Their Merseyside rivals Liverpool have English striker Daniel Sturridge who has scored 20 goals from just 24 league outings this campaign, which sees him sixth in the top-scoring charts in Europe’s top countries—England, France, Germany, Italy, Holland, Spain and Russia.
Swansea City midfielder Leon Britton has been compared to Barcelona’s own Xavi Hernandez, as the pair boast very high pass competition stats surpassing 90 percent per game on average.
Two British players make WhoScored’s statistical best XI of the current season— Liverpool midfielder Steven Gerrard & Real Madrid’s Gareth Bale, both with a 7.7 rating.
As proven with the aforementioned, there are Brits performing on par with the world’s best this season when looking at their seasonal stats, so it’s not a question of mental capability that is holding them back.
So does that mean Manchester United’s Paul Scholes, Liverpool’s Steven Gerrard and Chelsea’s Frank Lampard will never compare to that of Barcelona’s Xavi, Real Madrid’s Zinedine Zidane or Juventus’ Andrea Pirlo?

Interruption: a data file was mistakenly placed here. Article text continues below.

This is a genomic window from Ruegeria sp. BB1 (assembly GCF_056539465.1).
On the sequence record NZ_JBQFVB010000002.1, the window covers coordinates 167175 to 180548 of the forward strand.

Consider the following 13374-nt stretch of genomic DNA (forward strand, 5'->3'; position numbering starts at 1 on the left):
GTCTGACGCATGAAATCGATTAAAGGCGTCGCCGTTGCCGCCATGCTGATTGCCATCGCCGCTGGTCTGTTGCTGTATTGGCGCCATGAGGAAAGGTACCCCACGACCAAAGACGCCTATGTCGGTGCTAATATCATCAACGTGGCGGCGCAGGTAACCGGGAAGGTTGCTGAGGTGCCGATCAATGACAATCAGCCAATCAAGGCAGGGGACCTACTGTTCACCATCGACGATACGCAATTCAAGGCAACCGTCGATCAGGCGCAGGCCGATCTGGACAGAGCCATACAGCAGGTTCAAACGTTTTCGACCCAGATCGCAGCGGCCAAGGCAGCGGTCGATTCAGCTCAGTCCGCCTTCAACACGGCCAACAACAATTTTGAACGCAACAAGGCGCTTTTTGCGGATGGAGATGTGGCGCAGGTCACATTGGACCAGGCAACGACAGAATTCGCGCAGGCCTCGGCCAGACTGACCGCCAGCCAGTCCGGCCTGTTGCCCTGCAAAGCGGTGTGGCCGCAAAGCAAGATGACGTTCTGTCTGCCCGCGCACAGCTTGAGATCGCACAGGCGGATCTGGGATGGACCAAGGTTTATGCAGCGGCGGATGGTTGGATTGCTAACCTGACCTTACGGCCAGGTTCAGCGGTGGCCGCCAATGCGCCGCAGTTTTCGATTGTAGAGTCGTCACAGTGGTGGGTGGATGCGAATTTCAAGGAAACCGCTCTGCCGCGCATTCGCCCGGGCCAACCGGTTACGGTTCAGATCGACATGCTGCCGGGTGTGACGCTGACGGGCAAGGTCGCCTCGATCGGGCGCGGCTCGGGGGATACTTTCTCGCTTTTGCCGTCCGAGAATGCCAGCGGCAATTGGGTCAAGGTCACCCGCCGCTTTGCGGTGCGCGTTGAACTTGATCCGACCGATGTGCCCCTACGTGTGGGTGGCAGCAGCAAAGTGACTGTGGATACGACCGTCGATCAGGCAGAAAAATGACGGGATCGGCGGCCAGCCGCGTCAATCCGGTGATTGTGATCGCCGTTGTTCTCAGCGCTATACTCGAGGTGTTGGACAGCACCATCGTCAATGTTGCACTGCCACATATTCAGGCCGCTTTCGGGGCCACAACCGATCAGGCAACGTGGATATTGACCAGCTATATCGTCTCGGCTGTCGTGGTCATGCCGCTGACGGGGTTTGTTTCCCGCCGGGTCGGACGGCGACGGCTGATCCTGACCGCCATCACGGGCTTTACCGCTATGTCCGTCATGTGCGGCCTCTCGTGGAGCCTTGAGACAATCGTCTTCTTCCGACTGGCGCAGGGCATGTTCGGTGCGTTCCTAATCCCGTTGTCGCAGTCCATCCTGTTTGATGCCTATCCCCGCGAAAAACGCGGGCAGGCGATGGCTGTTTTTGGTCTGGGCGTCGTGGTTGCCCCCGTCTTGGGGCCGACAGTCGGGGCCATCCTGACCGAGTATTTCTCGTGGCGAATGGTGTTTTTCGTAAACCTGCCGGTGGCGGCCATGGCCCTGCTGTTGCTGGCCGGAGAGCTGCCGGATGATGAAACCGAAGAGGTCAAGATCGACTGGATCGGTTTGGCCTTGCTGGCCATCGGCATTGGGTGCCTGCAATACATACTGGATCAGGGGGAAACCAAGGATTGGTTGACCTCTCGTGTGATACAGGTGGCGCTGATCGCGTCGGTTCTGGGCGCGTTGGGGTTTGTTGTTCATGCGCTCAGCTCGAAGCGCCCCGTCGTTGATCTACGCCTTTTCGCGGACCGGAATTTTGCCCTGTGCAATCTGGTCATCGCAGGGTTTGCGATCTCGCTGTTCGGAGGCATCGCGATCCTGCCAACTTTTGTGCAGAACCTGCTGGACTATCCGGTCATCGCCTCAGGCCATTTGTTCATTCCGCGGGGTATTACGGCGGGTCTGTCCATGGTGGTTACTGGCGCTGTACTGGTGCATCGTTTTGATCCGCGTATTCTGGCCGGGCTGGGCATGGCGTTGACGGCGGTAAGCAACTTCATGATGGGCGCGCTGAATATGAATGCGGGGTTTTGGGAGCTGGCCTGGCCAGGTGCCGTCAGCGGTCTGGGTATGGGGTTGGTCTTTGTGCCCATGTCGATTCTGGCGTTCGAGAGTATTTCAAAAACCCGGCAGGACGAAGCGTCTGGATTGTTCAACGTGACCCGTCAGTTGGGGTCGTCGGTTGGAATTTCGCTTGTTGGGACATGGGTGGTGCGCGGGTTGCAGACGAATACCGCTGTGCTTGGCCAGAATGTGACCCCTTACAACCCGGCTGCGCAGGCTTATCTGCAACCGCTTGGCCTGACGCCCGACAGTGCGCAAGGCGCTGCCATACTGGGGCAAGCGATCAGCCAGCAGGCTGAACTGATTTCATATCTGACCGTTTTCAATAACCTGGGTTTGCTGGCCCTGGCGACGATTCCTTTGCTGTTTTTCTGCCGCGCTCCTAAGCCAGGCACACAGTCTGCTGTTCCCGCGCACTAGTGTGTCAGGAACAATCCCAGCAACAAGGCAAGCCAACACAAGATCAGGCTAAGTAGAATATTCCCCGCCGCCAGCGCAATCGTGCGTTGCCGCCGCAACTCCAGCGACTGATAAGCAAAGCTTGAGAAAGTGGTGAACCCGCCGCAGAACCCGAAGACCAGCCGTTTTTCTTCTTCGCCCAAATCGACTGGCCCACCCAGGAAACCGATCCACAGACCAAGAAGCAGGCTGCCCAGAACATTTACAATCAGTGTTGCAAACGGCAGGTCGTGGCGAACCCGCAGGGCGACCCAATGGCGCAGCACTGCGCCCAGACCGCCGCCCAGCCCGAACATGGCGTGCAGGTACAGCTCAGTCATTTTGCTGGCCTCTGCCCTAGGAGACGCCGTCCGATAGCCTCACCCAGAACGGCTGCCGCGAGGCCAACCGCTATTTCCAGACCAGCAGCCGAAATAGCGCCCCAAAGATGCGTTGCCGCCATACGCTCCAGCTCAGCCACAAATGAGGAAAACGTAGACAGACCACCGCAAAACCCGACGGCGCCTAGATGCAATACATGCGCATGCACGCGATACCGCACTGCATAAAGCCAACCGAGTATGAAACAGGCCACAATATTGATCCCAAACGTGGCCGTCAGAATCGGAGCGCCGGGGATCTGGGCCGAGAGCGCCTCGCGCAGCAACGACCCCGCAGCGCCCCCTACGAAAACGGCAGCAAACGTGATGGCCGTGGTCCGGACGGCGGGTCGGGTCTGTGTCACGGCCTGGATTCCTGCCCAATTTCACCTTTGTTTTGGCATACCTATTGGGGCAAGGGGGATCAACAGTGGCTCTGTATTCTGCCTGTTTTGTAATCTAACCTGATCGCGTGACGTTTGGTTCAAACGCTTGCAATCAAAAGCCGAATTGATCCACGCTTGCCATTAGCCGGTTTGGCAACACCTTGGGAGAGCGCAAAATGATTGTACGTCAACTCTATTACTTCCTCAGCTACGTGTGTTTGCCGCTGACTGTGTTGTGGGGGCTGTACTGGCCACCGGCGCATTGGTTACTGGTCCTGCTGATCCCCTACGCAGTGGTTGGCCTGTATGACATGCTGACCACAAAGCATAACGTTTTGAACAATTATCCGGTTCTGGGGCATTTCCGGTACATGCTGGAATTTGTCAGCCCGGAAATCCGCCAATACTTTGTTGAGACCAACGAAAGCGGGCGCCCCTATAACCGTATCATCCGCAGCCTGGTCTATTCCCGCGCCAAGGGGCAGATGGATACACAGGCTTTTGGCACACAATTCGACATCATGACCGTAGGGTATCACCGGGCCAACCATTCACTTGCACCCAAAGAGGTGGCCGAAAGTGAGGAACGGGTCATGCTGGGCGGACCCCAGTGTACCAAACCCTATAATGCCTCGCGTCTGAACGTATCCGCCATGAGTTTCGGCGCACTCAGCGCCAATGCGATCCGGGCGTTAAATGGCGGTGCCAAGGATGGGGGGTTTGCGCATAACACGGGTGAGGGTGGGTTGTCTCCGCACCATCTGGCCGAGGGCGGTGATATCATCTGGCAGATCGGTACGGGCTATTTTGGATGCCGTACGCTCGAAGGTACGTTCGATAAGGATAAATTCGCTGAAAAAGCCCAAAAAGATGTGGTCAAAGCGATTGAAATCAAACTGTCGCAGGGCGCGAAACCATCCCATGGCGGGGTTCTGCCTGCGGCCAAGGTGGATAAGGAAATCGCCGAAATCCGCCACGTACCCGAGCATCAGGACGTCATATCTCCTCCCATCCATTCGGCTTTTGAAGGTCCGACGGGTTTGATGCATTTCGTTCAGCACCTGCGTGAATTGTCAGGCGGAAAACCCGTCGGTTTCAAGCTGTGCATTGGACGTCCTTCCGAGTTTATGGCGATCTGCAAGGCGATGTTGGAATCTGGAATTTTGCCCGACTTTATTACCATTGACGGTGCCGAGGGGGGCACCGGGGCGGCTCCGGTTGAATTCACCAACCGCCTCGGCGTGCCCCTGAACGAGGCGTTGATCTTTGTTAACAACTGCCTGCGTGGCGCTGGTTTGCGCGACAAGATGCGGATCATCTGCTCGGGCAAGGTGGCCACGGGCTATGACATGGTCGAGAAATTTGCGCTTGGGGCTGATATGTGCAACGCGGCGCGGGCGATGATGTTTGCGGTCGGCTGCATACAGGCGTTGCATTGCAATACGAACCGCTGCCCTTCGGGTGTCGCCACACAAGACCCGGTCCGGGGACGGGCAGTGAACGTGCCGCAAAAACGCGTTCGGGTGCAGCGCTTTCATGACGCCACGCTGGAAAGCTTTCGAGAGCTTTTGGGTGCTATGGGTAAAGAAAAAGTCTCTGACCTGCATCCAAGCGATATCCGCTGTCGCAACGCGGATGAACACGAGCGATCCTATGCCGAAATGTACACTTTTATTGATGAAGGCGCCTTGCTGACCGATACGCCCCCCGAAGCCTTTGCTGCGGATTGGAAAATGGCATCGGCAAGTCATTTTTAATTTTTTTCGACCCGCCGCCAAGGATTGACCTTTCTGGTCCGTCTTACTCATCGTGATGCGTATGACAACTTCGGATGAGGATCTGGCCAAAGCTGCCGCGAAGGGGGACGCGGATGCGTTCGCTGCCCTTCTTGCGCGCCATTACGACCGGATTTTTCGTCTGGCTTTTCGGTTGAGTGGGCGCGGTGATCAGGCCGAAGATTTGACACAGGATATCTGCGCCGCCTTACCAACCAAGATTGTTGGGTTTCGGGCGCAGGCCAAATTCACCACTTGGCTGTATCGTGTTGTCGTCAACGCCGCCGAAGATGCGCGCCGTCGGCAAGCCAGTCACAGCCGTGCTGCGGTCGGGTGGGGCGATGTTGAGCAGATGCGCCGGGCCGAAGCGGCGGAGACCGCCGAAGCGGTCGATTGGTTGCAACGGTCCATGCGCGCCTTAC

Is it down to performances in matches against each other? Is it based on how many club honours they’ve won in their career? Or is it based on personal accolades and statistics?
Frank Lampard’s entire senior club & country career statistics (Zidane’s in brackets)
- Appearances: 838 (681)
- Goals: 250 (125)
- Int appearances: 103 (108)
- Int goals: 29 (31)
- Domestic league titles: 3 (3)
- Domestic cup wins: 6 (3)
- European cups wins: 2 (2)
- International honours: 0 (2)
As just one of many examples, there are many British players trumping their European counterparts but who are still regarded as of a lesser calibre, and it’s surely a wrong perception of Brits that is the cause of this.
It’s completely incorrect to say British players don’t have the mental capability to become the world’s best as there are present examples that disprove such a notion. So it’s over to you, Leonardo.